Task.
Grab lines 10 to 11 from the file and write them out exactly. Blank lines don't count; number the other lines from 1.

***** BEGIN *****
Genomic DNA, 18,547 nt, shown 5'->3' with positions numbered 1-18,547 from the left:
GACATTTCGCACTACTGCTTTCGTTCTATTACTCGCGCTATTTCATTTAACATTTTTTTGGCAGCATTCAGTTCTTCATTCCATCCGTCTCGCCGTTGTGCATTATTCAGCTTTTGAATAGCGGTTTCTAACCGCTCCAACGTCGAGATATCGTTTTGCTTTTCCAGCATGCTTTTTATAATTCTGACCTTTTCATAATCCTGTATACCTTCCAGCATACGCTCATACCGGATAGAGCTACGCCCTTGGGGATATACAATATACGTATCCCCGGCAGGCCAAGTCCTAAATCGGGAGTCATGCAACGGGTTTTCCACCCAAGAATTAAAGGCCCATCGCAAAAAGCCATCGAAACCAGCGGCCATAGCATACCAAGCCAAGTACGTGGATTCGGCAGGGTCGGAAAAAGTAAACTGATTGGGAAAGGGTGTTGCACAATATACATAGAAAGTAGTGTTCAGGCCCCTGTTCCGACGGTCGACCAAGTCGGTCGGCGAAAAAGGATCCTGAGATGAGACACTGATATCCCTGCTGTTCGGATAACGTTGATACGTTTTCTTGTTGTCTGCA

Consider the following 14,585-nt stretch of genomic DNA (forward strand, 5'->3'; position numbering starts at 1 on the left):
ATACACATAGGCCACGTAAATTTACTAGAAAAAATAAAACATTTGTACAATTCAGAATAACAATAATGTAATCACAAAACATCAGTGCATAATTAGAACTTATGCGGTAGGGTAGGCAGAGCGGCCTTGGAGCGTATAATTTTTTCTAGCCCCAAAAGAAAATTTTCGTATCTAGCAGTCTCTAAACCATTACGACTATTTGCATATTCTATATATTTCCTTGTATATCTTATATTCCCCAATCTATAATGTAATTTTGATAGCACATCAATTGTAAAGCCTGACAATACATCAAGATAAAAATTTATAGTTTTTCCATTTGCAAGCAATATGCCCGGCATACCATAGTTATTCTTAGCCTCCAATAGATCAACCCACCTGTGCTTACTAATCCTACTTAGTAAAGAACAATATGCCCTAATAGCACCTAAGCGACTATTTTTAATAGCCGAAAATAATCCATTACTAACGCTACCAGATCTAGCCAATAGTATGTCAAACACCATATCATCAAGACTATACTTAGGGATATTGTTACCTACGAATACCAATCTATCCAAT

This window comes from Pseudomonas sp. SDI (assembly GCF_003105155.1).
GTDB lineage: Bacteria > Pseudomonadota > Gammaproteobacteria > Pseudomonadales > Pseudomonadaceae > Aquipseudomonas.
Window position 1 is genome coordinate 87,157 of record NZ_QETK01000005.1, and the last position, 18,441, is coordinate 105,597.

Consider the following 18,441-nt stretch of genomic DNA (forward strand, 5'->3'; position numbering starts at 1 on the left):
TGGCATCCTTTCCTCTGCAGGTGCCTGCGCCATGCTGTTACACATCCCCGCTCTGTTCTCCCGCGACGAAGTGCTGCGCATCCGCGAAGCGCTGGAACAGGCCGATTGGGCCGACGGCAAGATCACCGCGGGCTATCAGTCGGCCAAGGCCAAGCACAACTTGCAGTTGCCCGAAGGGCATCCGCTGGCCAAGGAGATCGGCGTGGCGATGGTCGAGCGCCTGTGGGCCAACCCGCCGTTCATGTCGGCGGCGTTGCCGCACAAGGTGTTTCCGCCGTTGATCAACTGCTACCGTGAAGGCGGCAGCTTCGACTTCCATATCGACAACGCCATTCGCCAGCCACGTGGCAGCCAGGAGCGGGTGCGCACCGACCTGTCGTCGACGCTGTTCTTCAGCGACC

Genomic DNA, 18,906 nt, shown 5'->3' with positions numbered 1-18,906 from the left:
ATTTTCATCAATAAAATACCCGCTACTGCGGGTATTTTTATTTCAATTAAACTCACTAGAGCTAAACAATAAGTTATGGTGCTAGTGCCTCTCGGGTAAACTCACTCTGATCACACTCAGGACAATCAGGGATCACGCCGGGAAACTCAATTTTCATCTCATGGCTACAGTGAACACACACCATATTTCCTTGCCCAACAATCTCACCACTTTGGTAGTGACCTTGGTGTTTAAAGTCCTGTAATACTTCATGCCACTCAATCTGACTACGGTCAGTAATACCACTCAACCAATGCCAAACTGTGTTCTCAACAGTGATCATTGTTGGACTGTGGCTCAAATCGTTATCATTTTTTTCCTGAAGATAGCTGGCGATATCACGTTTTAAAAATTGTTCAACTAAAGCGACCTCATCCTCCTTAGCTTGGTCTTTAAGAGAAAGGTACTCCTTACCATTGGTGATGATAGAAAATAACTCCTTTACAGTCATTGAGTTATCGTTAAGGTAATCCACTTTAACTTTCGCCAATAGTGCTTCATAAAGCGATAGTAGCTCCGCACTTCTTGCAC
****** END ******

Genomic DNA, 18,906 nt, shown 5'->3' with positions numbered 1-18,906 from the left:
ATTTTCATCAATAAAATACCCGCTACTGCGGGTATTTTTATTTCAATTAAACTCACTAGAGCTAAACAATAAGTTATGGTGCTAGTGCCTCTCGGGTAAACTCACTCTGATCACACTCAGGACAATCAGGGATCACGCCGGGAAACTCAATTTTCATCTCATGGCTACAGTGAACACACACCATATTTCCTTGCCCAACAATCTCACCACTTTGGTAGTGACCTTGGTGTTTAAAGTCCTGTAATACTTCATGCCACTCAATCTGACTACGGTCAGTAATACCACTCAACCAATGCCAAACTGTGTTCTCAACAGTGATCATTGTTGGACTGTGGCTCAAATCGTTATCATTTTTTTCCTGAAGATAGCTGGCGATATCACGTTTTAAAAATTGTTCAACTAAAGCGACCTCATCCTCCTTAGCTTGGTCTTTAAGAGAAAGGTACTCCTTACCATTGGTGATGATAGAAAATAACTCCTTTACAGTCATTGAGTTATCGTTAAGGTAATCCACTTTAACTTTCGCCAATAGTGCTTCATAAAGCGATAGTAGCTCCGCACTTCTTGCAC